By July 1979, surprisingly, the national team was not competing in the Pan American Games in San Juan de Puerto Rico (where they were the heavy favourites). But not for lack of talent. Before this multi-sport meeting, Uruguayan players claimed the 1979 South American Under-20 Tournament. By the early 1980s, he decided not to participate in the Continental Olympic Tournament in Colombia. What’s more, despite lifting the Gold Cup in Montevideo, the team, once again, failed to qualify for the 1982 World Cup as they were unable to win the South American Elimination.
Amid economic stagnation, corruption and human rights abuses, up to 200 football players left the nation. On the other hand, in 1984, the anti-Communist dictatorship resigned after 11 years.
Once Upon a Time in Uruguay…
Over the first half of the 20th century, Uruguay – slightly smaller than Missouri – wrote one of the most notable chapters in Latin American history as the country won praise from the international community for supporting democracy, human rights and human development. As a result, Uruguay, which had one of the highest per capita incomes in the Western Hemisphere, was compared to Switzerland and other European countries. Parallel to this, the Spanish-speaking republic had one of the most important Olympic projects on the American mainland.
In fact, sports, along with education, were a high priority in Uruguayan rule. During this period – considered the “Golden Age” in Uruguayan history – the national team was the football leader on the Planet. Since then, football stars, including Obdulio Varela – who led the national team to win the 1950 FIFA World Cup – José Nasazzi and Pedro Cea – who led the Uruguayan Olympic football team that won gold medals in Paris 1924 and Amsterdam 1928- – known in schools, universities and factories.
At their peak, the Uruguayan squad – a great pride of Latin America – won consecutive Olympic football gold medals in 1924 – at that time no other Latin American country had even won the Olympian’s trophy – and 1928, as well winning the first ever men’s World Cup title in 1930. These victories, on the other hand, are considered among football’s most notable stories, which inspired Brazil to produce teams of the caliber foremost Yet the most outstanding performance came in 1950. In that year, Uruguay’s national football team made glory as they defeated host country Brazil and lifted the world title, an event held at the Maracana Stadium in Rio de Janeiro. The country’s victory is a milestone in football history.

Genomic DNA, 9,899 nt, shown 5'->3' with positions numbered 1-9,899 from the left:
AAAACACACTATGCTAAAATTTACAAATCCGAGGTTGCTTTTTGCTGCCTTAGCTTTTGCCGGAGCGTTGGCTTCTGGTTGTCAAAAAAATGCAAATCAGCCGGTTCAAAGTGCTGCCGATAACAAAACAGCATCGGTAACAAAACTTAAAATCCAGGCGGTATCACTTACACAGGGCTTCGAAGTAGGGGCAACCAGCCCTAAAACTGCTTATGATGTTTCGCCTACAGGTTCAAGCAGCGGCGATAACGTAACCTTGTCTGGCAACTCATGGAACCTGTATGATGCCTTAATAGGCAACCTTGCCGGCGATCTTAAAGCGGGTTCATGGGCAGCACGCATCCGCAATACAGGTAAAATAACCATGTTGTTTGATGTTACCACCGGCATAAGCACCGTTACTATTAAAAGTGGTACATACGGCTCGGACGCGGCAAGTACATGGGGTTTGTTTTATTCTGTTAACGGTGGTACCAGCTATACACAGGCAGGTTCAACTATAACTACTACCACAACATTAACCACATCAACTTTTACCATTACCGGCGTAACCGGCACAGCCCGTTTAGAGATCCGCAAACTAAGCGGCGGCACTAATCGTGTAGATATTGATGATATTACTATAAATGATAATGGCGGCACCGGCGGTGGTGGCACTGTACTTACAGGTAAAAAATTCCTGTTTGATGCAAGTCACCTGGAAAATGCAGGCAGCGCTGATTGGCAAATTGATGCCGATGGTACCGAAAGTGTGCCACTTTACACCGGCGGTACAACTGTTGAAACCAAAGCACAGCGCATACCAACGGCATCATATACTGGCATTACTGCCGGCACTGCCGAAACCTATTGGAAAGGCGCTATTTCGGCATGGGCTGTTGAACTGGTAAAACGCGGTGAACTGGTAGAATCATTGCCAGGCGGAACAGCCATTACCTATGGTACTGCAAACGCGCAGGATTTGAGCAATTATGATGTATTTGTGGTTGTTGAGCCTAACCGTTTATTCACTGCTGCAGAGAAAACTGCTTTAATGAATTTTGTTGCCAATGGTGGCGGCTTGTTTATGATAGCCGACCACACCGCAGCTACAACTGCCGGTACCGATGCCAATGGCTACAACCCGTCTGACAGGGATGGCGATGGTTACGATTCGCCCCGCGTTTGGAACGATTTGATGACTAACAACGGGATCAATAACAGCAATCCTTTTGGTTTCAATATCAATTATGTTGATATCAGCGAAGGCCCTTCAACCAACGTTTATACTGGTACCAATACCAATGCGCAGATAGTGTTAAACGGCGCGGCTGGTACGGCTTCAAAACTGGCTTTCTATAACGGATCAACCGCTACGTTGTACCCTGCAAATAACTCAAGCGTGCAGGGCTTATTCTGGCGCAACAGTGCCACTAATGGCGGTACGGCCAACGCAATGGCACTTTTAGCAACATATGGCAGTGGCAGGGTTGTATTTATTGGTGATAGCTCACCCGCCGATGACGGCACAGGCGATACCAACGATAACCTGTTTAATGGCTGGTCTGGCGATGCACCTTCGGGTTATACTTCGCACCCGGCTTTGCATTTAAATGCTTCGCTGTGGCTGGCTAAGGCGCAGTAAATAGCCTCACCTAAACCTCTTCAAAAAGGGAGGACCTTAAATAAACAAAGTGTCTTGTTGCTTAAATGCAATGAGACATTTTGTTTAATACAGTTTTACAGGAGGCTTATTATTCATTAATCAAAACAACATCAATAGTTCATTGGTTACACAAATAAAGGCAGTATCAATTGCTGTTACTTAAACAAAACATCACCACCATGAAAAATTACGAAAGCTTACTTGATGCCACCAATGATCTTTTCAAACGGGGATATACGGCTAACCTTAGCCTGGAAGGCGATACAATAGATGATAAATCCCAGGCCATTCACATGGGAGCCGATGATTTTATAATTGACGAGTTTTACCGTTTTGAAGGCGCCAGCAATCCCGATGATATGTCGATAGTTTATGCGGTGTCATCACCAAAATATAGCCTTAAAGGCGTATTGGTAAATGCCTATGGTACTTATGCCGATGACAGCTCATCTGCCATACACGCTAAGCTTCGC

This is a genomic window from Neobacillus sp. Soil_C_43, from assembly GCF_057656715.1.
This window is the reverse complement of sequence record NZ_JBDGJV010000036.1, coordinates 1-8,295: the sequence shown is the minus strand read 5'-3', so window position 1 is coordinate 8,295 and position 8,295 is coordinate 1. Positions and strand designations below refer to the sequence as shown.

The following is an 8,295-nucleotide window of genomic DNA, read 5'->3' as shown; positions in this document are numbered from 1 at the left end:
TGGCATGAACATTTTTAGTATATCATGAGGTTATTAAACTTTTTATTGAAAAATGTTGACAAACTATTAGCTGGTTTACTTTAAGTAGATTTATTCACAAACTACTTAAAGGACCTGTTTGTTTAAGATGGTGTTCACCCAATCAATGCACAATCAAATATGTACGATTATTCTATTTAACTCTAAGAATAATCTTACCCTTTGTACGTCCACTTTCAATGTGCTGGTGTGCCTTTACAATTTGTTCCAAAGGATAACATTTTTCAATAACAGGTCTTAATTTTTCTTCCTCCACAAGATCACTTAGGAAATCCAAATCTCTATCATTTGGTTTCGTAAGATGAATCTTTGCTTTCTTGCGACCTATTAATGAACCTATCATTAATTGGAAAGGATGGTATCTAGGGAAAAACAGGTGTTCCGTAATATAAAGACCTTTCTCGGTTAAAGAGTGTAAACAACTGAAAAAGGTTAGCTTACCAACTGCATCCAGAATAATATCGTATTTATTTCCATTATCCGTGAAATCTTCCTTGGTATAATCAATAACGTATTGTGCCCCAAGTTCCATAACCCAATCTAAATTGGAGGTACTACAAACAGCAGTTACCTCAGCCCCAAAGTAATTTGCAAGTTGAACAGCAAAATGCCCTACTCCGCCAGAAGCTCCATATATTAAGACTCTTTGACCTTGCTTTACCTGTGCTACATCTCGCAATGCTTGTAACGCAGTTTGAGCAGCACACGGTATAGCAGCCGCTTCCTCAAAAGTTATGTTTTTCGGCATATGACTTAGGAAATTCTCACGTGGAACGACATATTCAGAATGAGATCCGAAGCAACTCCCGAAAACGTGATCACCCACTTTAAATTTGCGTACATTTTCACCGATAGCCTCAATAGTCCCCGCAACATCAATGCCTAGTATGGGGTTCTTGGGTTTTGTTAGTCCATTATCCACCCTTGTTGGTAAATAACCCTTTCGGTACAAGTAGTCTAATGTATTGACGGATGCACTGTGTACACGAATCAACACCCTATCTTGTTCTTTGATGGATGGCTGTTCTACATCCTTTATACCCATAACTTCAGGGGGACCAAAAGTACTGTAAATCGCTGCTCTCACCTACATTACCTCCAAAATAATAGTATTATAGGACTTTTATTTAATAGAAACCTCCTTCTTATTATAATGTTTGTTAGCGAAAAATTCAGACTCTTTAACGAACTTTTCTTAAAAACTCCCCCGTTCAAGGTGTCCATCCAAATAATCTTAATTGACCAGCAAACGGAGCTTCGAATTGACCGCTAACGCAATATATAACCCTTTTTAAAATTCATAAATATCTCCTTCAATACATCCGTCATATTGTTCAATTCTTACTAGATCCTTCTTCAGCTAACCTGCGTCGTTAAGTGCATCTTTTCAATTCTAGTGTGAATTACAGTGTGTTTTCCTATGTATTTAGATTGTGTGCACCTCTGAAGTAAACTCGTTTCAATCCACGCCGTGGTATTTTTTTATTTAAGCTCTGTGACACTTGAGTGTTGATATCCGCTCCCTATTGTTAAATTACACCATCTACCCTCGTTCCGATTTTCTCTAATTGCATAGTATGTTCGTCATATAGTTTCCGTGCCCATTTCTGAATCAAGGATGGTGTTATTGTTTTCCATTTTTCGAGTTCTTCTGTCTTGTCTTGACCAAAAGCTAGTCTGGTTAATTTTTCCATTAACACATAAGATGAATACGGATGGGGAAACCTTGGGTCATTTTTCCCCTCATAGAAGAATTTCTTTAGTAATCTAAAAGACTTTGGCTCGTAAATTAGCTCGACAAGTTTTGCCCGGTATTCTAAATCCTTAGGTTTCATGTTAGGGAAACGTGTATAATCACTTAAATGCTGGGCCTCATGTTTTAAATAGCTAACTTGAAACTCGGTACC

These achievements gave the South American nation a reputation in the world that was disproportionate to its size and population. Certainly, the democratic system did a lot to win international meetings. Unfortunately these gains did not last as the military dictatorship was established in the early 70’s.
Uruguay – A Country that Loves Sports
Since the 1970s, the governments have not given a high priority to sport. Despite this, Uruguay – with a population of 4 million – has had extraordinary champions, including Ana Maria Norbis (aquatics), Fiorella Bonicelli (tennis), Sergio Lafuente (weightlifting) and Ricardo Vera (track and field). Meanwhile, his basketball players were also particularly successful. In the Colombian FIBA World Championships in the early 80s, the Uruguayan athlete Wilfredo Ruiz was the first leading scorer. Two years later, in 1984, for example, the national basketball team beat Canada and won the right to compete in the Los Angeles Summer Olympics (where they finished sixth). Previously, Uruguay was the only Latin American team to win two Olympic basketball bronze medals in a row.
Apart from football and basketball, Uruguay has won praise for its international cyclists and rowers. In the 80s, the country’s rower, Jesús Posse came close to winning the gold medal at the World Championships, an international meeting dominated by Eastern Europe. In the 2000 Summer Games in Oceania, cyclist Milton Wybnants came second, behind Juan Llaneras from Spain.
Finally, the Uruguayan government should design an ambitious program to put Uruguay – sometimes referred to as the “Switzerland of America” - in the top ten countries in the world of sports in this century. Like South Korea, one of the world’s most successful Olympic nations since 1988, this Spanish-speaking republic should think big.